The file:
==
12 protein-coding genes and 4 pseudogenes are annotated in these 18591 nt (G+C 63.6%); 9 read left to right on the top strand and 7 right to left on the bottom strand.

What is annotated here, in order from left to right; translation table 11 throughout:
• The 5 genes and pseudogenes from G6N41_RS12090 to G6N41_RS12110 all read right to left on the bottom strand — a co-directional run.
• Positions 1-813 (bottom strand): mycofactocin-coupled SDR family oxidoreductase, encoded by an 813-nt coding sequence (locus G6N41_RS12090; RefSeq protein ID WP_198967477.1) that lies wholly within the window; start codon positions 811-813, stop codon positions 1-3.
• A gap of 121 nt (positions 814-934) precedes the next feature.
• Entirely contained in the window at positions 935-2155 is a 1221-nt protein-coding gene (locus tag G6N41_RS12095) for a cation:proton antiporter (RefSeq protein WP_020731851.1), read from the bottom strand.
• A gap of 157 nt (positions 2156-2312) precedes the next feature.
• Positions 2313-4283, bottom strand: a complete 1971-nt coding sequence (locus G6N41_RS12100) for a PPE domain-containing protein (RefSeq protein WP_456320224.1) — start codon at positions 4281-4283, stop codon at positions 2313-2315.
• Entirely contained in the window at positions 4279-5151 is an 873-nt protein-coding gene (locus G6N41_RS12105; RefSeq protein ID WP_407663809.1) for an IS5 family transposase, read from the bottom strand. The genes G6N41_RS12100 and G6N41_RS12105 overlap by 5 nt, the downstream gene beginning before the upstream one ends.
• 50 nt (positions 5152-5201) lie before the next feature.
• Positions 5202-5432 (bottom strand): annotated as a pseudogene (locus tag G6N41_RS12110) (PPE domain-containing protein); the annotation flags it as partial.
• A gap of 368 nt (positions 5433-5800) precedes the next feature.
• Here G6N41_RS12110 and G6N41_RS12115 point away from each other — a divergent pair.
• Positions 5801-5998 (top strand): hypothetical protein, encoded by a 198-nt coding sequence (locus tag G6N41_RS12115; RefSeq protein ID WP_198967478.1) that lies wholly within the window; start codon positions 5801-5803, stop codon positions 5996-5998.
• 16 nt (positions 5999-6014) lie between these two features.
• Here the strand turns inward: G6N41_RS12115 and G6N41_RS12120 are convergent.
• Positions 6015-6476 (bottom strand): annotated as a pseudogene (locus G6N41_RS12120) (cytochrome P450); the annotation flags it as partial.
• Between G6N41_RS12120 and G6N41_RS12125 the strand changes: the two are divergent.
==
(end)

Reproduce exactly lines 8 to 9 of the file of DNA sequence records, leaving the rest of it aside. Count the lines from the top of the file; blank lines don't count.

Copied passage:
• Positions 2313-4283, bottom strand: a complete 1971-nt coding sequence (locus G6N41_RS12100) for a PPE domain-containing protein (RefSeq protein WP_456320224.1) — start codon at positions 4281-4283, stop codon at positions 2313-2315.
• Entirely contained in the window at positions 4279-5151 is an 873-nt protein-coding gene (locus G6N41_RS12105; RefSeq protein ID WP_407663809.1) for an IS5 family transposase, read from the bottom strand. The genes G6N41_RS12100 and G6N41_RS12105 overlap by 5 nt, the downstream gene beginning before the upstream one ends.